Off the Cuff with Dick Gregory, comedian and civil rights activist

Alex Howard, News Editor

You started doing comedy after you were drafted. What was that like?

Well, first, I’ve been funny all my life. See, the greatest laugh you have ever heard wasn’t tonight. It’s friends and relatives. That’s funny. A comedian is timing, timing, timing. The funniest people you ever meet man, just ordinary friends, man. People come by your house when you a little boy for dinner or something and they tell you the same fucking joke over and over, but it’s timing, timing, timing. That’s the only thing it’s about. And then, remember, comics don’t make money compared to writers. Oh Jesus. Writers. Ed Weinberger used to be my writer when I first started, he wrote the Bill Cosby Show. Bill Cosby’s made a billion dollars, Ed’s made 10 billion But it’s timing, timing. Anybody can throw a God-damned baseball. But it’s the timing. How you make a curve.

How did you find your timing and voice?

All voices are different, you know? I just started. There is no school for comedy. Only occupation. You can learn how to play the violin, learn how to be a doctor — there is no school for comedy. So you just keep going and keep going and the people will tell you. That’s all. It’s just that whole special something. I don’t know what the fuck it is, man. If we did we’d become billionaires just teaching people how to do it. It’s energy. It’s an ether that comes out.

You were at the forefront of using comedy for social progress –



That’s bullshit. They say that. Let me tell you why. I would take it an insult to try to get [women’s] rights through humor. America has the greatest military in the world and ain’t never sent comics to the front line. Never. I had a newspaper reporter ask me when I first started at the Playboy Club, ‘how many of these white folks you think laughin’ because they guilty?’ I said, ‘you have to ask them. Cause being black I know there’s Negroes that lighter than white folks. I can’t look out there and tell who’s white or not. You ask them. They will tell you if they laughin’ because they guilty. I don’t know, they might be, but I can’t tell you that.’ And so it’s just like writing. It gets to be a slant. That’s your signature. Mark Twain writes. It’s a slant. Mark Twain was brilliant. You’ve read Huck Finn?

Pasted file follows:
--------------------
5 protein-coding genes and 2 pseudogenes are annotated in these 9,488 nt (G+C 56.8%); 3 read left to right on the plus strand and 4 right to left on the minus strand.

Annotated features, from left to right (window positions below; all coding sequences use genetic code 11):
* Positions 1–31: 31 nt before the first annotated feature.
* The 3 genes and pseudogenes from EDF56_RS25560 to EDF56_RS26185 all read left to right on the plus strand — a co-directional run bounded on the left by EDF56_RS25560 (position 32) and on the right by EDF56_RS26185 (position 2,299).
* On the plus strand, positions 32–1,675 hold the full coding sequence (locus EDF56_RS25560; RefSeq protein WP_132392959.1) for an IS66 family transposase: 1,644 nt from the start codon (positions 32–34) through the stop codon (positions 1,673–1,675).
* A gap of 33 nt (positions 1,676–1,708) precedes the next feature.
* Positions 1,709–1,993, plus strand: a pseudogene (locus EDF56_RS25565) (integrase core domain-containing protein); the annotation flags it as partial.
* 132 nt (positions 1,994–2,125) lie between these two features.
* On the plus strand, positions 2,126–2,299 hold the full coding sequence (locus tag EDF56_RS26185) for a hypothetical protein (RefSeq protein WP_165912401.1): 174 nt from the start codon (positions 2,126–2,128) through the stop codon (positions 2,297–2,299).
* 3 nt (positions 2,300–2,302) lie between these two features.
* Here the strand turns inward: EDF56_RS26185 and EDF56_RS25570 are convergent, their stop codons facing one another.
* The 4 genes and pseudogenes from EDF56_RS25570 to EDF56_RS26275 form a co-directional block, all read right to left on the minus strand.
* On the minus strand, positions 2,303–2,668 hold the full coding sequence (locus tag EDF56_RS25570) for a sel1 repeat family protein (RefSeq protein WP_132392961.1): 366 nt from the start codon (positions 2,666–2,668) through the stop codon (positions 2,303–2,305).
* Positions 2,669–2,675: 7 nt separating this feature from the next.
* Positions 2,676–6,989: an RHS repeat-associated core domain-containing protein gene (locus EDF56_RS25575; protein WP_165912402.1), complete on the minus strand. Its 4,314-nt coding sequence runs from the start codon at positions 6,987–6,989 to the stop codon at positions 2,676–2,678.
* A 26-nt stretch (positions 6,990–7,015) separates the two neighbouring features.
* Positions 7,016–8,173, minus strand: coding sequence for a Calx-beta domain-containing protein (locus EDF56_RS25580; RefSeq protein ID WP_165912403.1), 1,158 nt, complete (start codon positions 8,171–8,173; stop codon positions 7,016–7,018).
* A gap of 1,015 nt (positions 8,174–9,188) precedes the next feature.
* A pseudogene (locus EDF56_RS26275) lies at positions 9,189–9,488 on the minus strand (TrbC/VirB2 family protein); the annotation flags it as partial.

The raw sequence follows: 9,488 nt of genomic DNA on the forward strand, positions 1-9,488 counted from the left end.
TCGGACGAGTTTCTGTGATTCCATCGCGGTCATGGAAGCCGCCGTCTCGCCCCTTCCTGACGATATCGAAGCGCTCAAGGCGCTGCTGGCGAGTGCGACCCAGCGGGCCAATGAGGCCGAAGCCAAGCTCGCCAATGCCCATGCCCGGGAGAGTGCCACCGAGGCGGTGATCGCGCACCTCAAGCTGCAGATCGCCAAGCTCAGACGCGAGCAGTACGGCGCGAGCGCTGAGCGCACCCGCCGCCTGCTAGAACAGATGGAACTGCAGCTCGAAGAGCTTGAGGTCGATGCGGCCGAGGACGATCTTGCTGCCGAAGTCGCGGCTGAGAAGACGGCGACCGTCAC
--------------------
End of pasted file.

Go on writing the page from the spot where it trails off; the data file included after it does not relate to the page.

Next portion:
Nigger Jim? Let me tell you how brilliant that was. Before he wrote that, Negroes in America didn’t have a one name. That was the master’s name. ‘That’s Kotchopees niggas. That’s so-and-so’s niggas.” Mark Twain was so big he gave niggas a first name. Before that, niggas didn’t have a first name. He said, “This nigga’s name is Jim.” That never happened before. Nigger Jim. And when they sit there it was the first time in the history of America there was a white and a black having a conversation as two human beings. That’s what Mark Twain did. It’s pretty incredible.

You’ve talked about Mark Twain and other writers before. Who do you think were your biggest influences?

None. Remember, I’m born and raised in St. Louis. We didn’t have television. Wasn’t no fuckin’ nightclubs. And if it was, it was blues nightclubs. That’s all. My influences was just picked up in the street. Just talking shit, man. Laughing and playing and laughing and then I didn’t know that there was a timing that had to go to it. See, I did not know before Hugh Hefner brought me in to the Playboy [mansion]. Black comics was not permitted to work white nightclubs. You could sing, you could dance, but you couldn’t stand flat-footed and talk. No. Look at the influence black comics have had in the whole world. I mean, you go from writing to movies to colorful love stories and all that. One man that brought that in, which was Hugh Hefner.